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  • You're working as an intern for a big company and you're working completely unpaid. The

  • question is should you be? My name is Adam Gonnelli and my firm handles cases were interns

  • aren't being paid what they're supposed to be paid. Now when people think of interns,

  • usually what they think of is a young person going in for college credit doing menial jobs

  • and learning about the business. And some of that is perfectly fine. What's not fine

  • is when the intern is actually doing a job that could be done by a minimum wage worker

  • isn't really learning much of anything and the employer is exploiting the intern, just

  • to get cheap labor. Now what we look at to determine whether an intern should be getting

  • paid is a couple of things. First, who's really benefiting? Is the intern there to learn?

  • Is the intern there to pick up job skills? Or is it really just a case of the employer

  • getting work for free? Look at it this way: if you can think of it as the intern coming

  • in and displacing a minimum wage worker (let's say all you do is you run and get coffee and

  • you do different errands, you do routine paperwork, you're standing at the copy machine) none

  • of those things are teaching the intern anything and those are all jobs that can be done by

  • a minimum wage workers. In those circumstances, the interns should be getting paid. Another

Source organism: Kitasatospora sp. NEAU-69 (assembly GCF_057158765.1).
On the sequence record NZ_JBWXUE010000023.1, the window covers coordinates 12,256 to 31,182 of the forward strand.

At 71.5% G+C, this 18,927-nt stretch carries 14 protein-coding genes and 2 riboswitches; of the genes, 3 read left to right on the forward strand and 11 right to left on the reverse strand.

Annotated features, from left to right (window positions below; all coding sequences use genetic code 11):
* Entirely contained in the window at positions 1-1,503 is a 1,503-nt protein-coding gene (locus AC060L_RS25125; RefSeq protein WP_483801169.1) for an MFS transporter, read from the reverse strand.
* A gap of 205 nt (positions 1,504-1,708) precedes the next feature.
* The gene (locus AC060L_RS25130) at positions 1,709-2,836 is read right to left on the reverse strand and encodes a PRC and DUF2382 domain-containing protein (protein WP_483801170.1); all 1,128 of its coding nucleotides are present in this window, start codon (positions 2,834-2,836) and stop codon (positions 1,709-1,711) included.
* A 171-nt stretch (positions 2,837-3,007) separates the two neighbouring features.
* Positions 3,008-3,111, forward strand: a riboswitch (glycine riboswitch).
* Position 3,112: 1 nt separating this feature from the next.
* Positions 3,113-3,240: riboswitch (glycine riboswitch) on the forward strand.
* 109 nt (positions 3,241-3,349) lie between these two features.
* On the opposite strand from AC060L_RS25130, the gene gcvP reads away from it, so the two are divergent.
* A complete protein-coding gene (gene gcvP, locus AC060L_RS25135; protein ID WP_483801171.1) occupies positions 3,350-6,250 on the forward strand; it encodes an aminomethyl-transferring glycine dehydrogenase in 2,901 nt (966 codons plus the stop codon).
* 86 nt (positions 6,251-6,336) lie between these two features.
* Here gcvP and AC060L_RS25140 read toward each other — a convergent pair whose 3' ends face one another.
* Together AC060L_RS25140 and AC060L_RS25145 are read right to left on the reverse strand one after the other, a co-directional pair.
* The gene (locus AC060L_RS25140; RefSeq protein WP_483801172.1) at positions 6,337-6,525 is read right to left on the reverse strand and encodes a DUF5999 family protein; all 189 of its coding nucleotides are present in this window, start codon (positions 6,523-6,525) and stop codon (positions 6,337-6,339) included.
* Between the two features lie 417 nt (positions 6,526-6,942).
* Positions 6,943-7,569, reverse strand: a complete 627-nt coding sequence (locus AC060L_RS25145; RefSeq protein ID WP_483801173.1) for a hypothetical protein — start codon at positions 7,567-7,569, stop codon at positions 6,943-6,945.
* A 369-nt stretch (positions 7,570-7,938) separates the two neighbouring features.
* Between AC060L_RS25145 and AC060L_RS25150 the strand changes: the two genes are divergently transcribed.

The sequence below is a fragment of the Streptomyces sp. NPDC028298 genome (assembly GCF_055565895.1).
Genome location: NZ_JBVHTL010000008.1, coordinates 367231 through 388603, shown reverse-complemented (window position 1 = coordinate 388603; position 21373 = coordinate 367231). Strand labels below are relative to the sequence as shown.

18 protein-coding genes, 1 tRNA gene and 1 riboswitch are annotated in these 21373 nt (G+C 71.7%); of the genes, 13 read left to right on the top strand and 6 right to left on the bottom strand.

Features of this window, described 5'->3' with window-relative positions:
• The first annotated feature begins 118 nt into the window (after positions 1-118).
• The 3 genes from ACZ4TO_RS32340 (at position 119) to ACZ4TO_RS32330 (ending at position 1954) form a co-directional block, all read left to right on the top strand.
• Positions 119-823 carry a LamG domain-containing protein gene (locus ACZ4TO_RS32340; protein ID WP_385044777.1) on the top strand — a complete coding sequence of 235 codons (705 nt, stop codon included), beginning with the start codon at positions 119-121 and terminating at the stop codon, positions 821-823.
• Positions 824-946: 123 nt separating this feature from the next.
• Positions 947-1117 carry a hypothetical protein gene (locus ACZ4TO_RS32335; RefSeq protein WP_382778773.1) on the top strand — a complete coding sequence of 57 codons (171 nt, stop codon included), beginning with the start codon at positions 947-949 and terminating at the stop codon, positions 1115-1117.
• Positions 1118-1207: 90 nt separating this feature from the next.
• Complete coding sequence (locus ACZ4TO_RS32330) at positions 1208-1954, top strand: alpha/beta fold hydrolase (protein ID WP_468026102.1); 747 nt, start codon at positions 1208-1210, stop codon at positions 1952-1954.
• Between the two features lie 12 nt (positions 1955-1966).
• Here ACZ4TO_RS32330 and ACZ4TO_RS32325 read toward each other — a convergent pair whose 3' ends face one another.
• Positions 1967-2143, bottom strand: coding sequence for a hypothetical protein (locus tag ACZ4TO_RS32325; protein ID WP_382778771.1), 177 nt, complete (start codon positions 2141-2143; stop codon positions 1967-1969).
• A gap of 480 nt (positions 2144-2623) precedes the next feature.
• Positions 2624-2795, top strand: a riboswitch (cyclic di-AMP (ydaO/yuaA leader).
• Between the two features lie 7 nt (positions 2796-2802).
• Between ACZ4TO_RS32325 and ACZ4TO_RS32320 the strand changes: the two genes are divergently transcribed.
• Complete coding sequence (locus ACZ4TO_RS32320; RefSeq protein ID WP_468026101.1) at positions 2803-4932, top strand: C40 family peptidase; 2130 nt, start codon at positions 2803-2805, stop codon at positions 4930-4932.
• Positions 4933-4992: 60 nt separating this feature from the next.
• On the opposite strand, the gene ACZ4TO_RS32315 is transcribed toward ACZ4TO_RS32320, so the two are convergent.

• factor to consider is who's advantage is having this job? Does the advantage go to the intern

  • where they're learning things? They're learning about the business, picking up valuable skills?

  • Or is the advantage all to the employer who gets an employee who's working for nothing?

  • Now in some cases, even having the intern around may actually cost the employer something

  • in the short term. The employer may have to take time off to teach the intern things,

  • the employer may have to make some accommodations to have the intern around, the intern may

  • need their own office, time may be taken from some of the senior people to talk to the intern,

  • give the intern learning tasks and so forth. All those things are situations where you

  • have a genuine internship. Another issue that you look at is whether the internship necessarily

  • leads to a job or is it something that could be the equivalent for college credit (like

  • being in a class)? If you're in a classroom, you don't expect necessarily to walk out and

  • get a job (especially true these days). Similarly, if you're an intern and there's no guarantee

  • of a job at the end of the internship that's another factor that may mean this a genuine

  • internship and not a case in where the intern needs to get bad. In short the closer the

  • internship is something you get in a college environment or a class room; the more likely

  • it is that it's a genuine internship. The closer it is to a minimum wage job, the more

  • likely it is that the intern should be getting paid. Now why might you need to know this

  • information? If you're an intern and you're putting in a lot of hours, maybe you should

  • be getting paid. I'm Adam Gonnelli and my firm handles cases like this. Thanks for watching

  • and have a great day!

You're working as an intern for a big company and you're working completely unpaid. The

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C2 intern internship employer paid minimum wage wage

Working as an Unpaid Intern in California - Should You be Paid? Attorney Adam Gonnelli Explains

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    羅紹桀 posted on 2015/07/13
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